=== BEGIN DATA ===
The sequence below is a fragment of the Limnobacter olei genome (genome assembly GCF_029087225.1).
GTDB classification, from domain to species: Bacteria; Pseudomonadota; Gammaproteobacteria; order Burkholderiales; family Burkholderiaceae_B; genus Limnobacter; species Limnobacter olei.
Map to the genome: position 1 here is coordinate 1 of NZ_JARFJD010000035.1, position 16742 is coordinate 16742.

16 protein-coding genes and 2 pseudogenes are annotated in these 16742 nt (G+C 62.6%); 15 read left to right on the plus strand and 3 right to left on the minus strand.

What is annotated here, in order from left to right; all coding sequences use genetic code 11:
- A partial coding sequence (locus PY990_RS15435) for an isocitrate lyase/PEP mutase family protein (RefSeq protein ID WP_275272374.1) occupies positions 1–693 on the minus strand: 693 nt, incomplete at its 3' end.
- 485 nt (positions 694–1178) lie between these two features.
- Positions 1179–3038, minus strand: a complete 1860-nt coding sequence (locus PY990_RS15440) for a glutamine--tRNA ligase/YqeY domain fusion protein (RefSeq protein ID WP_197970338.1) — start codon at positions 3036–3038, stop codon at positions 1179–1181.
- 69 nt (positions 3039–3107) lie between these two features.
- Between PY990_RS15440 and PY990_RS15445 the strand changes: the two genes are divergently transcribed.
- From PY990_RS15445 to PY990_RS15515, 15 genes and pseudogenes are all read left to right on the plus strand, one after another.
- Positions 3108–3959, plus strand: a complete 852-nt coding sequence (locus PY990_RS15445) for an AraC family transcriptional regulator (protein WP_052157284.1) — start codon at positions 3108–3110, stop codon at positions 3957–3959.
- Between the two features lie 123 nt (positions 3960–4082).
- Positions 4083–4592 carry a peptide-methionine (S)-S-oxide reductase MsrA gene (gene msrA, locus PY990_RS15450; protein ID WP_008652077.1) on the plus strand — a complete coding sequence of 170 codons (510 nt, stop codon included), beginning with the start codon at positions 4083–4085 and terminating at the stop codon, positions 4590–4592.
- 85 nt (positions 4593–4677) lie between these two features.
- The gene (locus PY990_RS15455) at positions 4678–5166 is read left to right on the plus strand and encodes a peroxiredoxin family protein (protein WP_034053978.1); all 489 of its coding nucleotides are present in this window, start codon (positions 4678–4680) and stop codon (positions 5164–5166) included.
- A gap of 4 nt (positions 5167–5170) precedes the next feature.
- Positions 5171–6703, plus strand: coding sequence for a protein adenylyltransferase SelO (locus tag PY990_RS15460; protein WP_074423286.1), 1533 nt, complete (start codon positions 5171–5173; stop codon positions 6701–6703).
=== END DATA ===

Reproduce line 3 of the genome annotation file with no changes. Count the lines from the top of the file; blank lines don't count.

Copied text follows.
Map to the genome: position 1 here is coordinate 1 of NZ_JARFJD010000035.1, position 16742 is coordinate 16742.